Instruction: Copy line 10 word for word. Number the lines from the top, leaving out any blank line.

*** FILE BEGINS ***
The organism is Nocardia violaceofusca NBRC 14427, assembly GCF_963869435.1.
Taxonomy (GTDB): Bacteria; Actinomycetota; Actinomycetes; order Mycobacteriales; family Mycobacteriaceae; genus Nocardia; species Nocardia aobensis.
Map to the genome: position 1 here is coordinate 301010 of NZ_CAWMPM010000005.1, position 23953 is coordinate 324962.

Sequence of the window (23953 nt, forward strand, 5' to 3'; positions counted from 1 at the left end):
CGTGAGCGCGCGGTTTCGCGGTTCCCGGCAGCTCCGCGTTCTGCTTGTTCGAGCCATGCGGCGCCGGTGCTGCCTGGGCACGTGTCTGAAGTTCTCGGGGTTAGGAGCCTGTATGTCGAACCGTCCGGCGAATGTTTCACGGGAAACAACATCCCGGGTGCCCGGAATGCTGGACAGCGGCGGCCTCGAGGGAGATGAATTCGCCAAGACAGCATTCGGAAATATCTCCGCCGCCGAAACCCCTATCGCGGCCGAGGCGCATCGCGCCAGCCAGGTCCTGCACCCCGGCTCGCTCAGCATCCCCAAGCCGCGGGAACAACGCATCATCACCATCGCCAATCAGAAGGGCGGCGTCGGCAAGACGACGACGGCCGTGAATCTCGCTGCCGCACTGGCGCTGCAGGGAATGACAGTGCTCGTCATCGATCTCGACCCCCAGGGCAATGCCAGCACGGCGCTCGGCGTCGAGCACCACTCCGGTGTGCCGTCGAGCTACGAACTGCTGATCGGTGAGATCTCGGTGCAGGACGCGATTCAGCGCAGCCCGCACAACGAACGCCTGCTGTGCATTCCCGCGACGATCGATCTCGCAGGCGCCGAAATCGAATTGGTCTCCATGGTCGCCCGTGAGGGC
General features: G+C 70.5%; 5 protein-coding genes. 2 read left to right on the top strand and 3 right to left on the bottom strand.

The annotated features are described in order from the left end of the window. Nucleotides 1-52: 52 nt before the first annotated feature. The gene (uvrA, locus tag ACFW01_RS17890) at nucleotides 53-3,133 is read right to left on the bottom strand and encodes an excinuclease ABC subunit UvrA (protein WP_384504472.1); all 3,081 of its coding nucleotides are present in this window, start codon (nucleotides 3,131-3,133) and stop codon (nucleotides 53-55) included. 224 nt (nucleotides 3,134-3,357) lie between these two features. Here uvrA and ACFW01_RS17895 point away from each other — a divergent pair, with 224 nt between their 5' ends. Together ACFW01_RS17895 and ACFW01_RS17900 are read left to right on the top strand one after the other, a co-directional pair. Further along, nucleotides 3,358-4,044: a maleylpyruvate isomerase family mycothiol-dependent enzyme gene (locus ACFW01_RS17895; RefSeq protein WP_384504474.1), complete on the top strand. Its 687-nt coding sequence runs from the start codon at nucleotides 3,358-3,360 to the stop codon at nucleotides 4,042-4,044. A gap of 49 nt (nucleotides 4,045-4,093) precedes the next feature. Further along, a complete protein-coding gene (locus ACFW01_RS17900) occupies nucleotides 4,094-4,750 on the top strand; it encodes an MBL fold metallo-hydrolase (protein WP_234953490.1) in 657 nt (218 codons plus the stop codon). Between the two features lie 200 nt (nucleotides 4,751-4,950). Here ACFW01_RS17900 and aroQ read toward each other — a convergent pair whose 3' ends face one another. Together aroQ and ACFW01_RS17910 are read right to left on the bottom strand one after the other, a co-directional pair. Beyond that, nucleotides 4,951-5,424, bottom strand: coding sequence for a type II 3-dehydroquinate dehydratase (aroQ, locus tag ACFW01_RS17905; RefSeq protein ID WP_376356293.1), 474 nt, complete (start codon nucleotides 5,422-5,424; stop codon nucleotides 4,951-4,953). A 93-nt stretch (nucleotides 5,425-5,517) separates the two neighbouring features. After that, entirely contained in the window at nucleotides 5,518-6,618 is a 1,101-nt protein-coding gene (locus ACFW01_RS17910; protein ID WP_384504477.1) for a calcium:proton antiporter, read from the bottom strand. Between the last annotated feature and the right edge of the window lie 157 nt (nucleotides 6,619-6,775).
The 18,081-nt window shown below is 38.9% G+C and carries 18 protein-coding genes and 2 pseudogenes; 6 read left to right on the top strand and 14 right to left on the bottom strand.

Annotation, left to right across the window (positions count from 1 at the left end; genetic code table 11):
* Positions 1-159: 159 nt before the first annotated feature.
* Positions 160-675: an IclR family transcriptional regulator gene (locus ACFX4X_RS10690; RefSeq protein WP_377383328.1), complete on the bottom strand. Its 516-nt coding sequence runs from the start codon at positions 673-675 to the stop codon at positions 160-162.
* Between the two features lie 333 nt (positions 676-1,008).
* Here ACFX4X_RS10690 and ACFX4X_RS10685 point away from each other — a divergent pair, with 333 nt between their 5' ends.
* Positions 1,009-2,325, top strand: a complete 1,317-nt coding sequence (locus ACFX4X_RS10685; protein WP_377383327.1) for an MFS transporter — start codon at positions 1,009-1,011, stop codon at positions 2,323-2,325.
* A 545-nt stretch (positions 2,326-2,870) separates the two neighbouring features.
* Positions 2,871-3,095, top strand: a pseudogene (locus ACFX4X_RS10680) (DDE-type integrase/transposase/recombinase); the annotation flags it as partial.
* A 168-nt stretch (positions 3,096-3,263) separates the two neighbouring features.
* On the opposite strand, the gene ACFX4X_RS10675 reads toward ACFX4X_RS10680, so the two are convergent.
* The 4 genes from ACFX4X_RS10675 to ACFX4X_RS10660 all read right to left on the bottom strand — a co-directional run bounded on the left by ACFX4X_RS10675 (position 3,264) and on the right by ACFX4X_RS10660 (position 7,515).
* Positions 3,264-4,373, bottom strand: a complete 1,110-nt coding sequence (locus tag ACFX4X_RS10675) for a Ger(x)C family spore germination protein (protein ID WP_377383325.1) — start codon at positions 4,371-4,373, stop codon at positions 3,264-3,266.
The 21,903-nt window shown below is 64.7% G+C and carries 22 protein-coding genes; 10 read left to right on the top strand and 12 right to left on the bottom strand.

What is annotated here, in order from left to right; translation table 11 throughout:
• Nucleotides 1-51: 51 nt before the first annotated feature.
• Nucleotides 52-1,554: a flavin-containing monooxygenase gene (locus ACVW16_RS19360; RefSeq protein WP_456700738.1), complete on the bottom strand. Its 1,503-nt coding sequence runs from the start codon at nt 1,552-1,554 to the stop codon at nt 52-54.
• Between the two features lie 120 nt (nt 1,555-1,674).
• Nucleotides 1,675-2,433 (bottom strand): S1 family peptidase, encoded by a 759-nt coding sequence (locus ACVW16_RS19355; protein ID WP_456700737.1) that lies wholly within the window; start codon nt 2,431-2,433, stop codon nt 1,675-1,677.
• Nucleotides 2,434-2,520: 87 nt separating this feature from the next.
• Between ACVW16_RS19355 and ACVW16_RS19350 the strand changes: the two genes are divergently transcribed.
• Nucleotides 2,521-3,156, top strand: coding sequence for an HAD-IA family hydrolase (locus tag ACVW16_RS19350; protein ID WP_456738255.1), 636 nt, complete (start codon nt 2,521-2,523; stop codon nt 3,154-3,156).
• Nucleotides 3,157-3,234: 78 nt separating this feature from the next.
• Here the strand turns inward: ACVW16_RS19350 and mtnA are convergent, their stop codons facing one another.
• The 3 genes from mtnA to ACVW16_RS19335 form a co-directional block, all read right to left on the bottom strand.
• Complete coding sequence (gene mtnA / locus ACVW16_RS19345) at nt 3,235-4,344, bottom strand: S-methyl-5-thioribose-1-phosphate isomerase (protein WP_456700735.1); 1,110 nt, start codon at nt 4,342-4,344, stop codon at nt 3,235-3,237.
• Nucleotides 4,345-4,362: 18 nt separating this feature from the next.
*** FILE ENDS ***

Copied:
* Positions 1-159: 159 nt before the first annotated feature.